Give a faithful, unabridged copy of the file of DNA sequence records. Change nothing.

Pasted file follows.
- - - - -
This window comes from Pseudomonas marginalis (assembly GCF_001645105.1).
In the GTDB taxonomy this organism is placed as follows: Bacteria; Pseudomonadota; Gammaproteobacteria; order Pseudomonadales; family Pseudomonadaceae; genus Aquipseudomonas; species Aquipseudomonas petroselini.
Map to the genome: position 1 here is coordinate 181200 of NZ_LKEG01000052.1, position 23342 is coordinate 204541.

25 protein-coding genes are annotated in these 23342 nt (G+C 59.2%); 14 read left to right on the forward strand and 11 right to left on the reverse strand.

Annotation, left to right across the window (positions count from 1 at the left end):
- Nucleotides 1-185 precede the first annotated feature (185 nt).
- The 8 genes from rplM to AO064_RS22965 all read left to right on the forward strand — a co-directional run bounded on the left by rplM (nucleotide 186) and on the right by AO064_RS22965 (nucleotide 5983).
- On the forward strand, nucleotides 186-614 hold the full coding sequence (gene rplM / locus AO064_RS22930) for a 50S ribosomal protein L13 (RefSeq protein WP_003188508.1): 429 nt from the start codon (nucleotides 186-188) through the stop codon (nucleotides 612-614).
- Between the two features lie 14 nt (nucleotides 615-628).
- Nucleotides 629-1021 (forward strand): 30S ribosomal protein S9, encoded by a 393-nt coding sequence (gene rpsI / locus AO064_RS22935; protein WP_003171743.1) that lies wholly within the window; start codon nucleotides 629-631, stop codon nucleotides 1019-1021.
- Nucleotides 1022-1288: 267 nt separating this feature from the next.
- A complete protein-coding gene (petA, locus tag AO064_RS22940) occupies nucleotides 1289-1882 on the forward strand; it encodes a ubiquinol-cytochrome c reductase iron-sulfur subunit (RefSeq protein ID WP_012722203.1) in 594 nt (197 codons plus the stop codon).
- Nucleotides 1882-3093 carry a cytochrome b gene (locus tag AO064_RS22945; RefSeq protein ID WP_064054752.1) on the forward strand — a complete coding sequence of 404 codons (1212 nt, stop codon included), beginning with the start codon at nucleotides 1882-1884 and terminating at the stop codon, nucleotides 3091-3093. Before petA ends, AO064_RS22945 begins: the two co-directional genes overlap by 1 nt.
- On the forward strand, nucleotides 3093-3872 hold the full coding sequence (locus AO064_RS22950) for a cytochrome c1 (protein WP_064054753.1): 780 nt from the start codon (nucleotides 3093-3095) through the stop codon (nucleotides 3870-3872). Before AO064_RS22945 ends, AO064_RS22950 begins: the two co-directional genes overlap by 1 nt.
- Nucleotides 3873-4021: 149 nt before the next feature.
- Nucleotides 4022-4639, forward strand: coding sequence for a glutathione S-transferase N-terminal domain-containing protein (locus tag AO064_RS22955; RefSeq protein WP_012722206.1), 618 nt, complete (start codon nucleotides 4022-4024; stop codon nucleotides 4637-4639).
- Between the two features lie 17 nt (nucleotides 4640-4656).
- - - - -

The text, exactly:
This window comes from Pseudomonas marginalis (assembly GCF_001645105.1).
In the GTDB taxonomy this organism is placed as follows: Bacteria; Pseudomonadota; Gammaproteobacteria; order Pseudomonadales; family Pseudomonadaceae; genus Aquipseudomonas; species Aquipseudomonas petroselini.
Map to the genome: position 1 here is coordinate 181200 of NZ_LKEG01000052.1, position 23342 is coordinate 204541.

25 protein-coding genes are annotated in these 23342 nt (G+C 59.2%); 14 read left to right on the forward strand and 11 right to left on the reverse strand.

Annotation, left to right across the window (positions count from 1 at the left end):
- Nucleotides 1-185 precede the first annotated feature (185 nt).
- The 8 genes from rplM to AO064_RS22965 all read left to right on the forward strand — a co-directional run bounded on the left by rplM (nucleotide 186) and on the right by AO064_RS22965 (nucleotide 5983).
- On the forward strand, nucleotides 186-614 hold the full coding sequence (gene rplM / locus AO064_RS22930) for a 50S ribosomal protein L13 (RefSeq protein WP_003188508.1): 429 nt from the start codon (nucleotides 186-188) through the stop codon (nucleotides 612-614).
- Between the two features lie 14 nt (nucleotides 615-628).
- Nucleotides 629-1021 (forward strand): 30S ribosomal protein S9, encoded by a 393-nt coding sequence (gene rpsI / locus AO064_RS22935; protein WP_003171743.1) that lies wholly within the window; start codon nucleotides 629-631, stop codon nucleotides 1019-1021.
- Nucleotides 1022-1288: 267 nt separating this feature from the next.
- A complete protein-coding gene (petA, locus tag AO064_RS22940) occupies nucleotides 1289-1882 on the forward strand; it encodes a ubiquinol-cytochrome c reductase iron-sulfur subunit (RefSeq protein ID WP_012722203.1) in 594 nt (197 codons plus the stop codon).
- Nucleotides 1882-3093 carry a cytochrome b gene (locus tag AO064_RS22945; RefSeq protein ID WP_064054752.1) on the forward strand — a complete coding sequence of 404 codons (1212 nt, stop codon included), beginning with the start codon at nucleotides 1882-1884 and terminating at the stop codon, nucleotides 3091-3093. Before petA ends, AO064_RS22945 begins: the two co-directional genes overlap by 1 nt.
- On the forward strand, nucleotides 3093-3872 hold the full coding sequence (locus AO064_RS22950) for a cytochrome c1 (protein WP_064054753.1): 780 nt from the start codon (nucleotides 3093-3095) through the stop codon (nucleotides 3870-3872). Before AO064_RS22945 ends, AO064_RS22950 begins: the two co-directional genes overlap by 1 nt.
- Nucleotides 3873-4021: 149 nt before the next feature.
- Nucleotides 4022-4639, forward strand: coding sequence for a glutathione S-transferase N-terminal domain-containing protein (locus tag AO064_RS22955; RefSeq protein WP_012722206.1), 618 nt, complete (start codon nucleotides 4022-4024; stop codon nucleotides 4637-4639).
- Between the two features lie 17 nt (nucleotides 4640-4656).